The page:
I’m in My 20s and my Helicopter Parents are Stressing Me Out

Dear Troubleshooter:

I’m a female graduate student in my 20s living with my parents. I’m seeking advice about my parents who excessively meddle in my life.

I’m their only child and was raised feeling completely loved. I think I’m extremely lucky to have a good family situation, as they readily agreed to allow me to continue being a student to pursue a research career.

However, there are two things that stress me out because they excessively interfere.

One is that even though I pay my own cell phone bill, I’m forced to share my location data via my phone with them. I tell them where I’m going and who I’m going out with, but I feel uncomfortable as I feel like I’m constantly being monitored.

The other thing is that they make comments about me being away overnight. I’ve been told not to stay at my boyfriend’s house unnecessarily.

I pay my own tuition and other expenses with a student loan, but my parents pay for my food and utilities, so I cannot speak out strongly. I’m grateful to my parents, but I would like to maintain a good distance from them.

— A, Kyoto Prefecture

Dear Ms. A:

I understand your unwillingness to share your location with them, your pain from them intruding upon your privacy and how that makes you feel uncomfortable.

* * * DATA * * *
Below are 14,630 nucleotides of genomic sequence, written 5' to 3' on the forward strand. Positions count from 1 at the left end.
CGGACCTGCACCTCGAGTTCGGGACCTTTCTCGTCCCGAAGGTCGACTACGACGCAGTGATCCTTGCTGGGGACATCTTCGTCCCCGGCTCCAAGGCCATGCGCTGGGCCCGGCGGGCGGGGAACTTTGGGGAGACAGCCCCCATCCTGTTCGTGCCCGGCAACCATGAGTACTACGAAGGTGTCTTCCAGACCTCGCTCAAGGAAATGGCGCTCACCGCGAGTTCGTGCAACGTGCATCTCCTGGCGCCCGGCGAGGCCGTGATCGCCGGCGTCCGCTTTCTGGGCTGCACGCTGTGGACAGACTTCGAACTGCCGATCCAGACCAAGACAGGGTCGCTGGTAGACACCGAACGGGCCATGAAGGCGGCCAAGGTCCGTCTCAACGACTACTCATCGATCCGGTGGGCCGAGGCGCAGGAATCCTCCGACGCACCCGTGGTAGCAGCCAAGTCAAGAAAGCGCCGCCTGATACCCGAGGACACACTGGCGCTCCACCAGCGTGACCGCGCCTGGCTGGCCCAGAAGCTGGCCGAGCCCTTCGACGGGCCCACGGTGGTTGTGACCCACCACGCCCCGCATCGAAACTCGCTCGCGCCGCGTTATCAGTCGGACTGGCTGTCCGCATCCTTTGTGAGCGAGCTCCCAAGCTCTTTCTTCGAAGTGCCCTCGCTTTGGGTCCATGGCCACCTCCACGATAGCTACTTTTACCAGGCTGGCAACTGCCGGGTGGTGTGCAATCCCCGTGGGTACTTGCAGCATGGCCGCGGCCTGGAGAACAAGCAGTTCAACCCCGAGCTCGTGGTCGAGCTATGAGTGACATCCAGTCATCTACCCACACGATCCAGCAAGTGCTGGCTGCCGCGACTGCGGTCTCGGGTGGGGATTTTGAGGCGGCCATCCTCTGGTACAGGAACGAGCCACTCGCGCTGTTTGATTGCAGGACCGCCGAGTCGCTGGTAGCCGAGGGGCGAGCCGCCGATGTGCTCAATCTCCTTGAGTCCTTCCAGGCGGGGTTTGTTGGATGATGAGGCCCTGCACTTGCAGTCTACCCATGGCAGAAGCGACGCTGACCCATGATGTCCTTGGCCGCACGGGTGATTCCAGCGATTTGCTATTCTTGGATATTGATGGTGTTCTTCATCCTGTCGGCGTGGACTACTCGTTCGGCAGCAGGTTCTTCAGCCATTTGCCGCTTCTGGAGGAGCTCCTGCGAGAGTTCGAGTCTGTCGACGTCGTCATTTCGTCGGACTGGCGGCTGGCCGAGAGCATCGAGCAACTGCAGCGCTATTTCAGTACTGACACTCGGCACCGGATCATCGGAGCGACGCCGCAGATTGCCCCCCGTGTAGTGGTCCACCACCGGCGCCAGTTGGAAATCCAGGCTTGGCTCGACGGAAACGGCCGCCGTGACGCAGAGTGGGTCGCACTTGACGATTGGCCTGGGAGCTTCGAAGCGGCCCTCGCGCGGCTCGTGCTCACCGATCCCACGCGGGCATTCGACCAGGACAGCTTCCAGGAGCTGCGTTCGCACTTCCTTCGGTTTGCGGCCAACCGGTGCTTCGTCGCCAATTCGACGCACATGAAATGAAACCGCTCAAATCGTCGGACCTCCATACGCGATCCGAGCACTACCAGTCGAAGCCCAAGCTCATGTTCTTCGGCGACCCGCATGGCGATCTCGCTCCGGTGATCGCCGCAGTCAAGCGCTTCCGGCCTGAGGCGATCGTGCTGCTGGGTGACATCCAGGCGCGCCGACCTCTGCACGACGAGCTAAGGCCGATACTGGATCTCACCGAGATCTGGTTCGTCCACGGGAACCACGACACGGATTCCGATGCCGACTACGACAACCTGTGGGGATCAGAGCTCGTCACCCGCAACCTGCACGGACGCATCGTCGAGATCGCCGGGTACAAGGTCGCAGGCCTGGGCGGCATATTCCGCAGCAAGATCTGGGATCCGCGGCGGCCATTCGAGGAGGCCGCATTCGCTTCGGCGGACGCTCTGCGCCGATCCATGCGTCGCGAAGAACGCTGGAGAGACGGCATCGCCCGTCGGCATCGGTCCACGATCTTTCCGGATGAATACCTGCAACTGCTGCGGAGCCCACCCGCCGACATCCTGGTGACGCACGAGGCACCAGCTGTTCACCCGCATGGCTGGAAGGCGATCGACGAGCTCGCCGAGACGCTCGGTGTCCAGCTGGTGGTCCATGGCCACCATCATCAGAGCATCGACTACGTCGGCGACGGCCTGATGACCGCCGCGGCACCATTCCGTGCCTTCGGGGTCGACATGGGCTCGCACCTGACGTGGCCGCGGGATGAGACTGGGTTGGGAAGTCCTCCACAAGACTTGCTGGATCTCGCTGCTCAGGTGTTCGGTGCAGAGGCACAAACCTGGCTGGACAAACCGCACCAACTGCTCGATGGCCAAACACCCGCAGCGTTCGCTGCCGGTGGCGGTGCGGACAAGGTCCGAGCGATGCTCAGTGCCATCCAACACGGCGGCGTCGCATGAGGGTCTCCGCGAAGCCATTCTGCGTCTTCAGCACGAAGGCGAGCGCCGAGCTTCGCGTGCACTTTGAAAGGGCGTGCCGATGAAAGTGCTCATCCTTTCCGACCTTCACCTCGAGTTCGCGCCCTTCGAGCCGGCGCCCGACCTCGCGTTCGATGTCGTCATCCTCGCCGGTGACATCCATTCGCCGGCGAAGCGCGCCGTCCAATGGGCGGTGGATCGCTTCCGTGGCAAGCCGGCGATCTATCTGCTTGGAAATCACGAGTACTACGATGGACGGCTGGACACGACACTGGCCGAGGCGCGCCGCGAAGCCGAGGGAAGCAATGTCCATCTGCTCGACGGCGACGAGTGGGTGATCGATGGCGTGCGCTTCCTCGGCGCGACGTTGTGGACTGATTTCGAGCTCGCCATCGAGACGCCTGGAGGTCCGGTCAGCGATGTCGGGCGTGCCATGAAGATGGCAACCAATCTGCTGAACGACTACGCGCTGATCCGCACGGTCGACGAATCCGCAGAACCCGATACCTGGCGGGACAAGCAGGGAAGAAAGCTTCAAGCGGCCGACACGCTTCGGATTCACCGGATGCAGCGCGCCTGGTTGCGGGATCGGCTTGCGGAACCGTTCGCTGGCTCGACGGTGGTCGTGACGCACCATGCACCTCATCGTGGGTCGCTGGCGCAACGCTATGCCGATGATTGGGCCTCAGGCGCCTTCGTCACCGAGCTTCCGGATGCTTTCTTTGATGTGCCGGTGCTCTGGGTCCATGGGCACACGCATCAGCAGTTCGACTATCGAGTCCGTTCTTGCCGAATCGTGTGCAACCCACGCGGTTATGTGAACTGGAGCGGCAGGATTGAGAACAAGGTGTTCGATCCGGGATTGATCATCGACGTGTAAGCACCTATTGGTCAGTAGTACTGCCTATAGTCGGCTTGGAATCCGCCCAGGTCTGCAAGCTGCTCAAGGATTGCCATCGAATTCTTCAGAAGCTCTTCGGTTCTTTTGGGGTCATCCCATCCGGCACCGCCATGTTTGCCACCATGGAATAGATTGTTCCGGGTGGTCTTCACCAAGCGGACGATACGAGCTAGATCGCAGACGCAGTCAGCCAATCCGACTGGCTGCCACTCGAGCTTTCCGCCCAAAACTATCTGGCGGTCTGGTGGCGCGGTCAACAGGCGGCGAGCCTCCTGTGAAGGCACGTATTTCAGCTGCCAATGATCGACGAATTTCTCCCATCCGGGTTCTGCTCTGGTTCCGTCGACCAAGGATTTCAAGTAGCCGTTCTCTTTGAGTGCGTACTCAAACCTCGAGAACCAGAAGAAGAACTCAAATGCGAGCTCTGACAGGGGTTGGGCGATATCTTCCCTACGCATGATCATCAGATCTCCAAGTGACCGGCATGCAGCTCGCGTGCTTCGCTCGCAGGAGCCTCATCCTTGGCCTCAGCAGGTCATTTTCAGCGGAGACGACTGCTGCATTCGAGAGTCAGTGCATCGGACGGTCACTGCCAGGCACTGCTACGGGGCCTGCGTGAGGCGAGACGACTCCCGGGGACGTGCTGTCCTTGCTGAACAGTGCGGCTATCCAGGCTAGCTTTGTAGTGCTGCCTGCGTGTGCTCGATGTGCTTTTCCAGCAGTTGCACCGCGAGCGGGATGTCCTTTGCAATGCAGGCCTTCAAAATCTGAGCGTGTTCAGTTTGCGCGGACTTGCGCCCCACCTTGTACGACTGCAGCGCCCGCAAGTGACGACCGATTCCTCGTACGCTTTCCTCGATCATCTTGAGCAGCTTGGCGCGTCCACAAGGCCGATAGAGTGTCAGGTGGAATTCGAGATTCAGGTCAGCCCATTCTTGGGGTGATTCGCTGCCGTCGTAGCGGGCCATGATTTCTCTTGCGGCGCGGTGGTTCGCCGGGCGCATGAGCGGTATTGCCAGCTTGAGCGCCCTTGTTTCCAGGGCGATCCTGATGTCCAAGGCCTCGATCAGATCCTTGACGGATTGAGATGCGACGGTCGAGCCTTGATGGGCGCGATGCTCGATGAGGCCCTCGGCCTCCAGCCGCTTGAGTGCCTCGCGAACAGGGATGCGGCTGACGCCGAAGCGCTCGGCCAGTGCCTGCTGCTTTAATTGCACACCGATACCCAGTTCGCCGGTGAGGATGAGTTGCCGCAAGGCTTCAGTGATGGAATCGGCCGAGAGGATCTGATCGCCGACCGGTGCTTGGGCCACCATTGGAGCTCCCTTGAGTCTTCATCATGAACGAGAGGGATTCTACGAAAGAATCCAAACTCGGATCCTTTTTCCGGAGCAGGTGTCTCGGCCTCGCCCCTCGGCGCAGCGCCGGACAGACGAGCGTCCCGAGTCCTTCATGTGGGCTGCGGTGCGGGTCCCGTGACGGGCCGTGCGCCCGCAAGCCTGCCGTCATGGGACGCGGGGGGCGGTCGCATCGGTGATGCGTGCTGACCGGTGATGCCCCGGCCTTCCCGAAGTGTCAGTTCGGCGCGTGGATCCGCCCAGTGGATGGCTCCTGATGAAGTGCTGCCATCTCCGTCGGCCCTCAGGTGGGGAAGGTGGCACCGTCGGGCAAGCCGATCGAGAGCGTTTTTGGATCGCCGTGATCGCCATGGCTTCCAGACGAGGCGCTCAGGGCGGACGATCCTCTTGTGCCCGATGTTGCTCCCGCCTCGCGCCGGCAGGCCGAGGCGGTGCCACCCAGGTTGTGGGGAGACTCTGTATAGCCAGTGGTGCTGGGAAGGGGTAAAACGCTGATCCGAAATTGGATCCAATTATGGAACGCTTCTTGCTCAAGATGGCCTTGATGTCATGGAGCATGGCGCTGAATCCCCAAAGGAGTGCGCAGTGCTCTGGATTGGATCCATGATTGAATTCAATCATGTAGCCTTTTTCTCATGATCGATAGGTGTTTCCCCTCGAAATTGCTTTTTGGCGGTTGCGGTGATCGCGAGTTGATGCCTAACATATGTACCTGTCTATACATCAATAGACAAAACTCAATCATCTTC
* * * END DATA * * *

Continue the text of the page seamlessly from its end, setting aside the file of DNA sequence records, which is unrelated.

Having said that, parents tend to think that their children will always be children. Rather than asking them to stop their monitoring, your priority should be to have your parents acknowledge you as a fully grown adult.

Although your letter does not go into detail, I wonder if you have explained to them your plans for the future, such as at what age you will be able to earn a salary as a researcher.

Also, are you aware of how much your parents spend on utilities and food per month? To what extent do you help them with household chores such as cleaning, cooking and grocery shopping?

As an adult, think about what you can do for your family, and do what you can even if you are not earning money, so that you can help your parents and be recognized by them as an adult.

I think you need to allot a decent amount of time to explain your plans for the future and do what you can not only in words but also through your actions.

— Junko Umihara, psychiatrist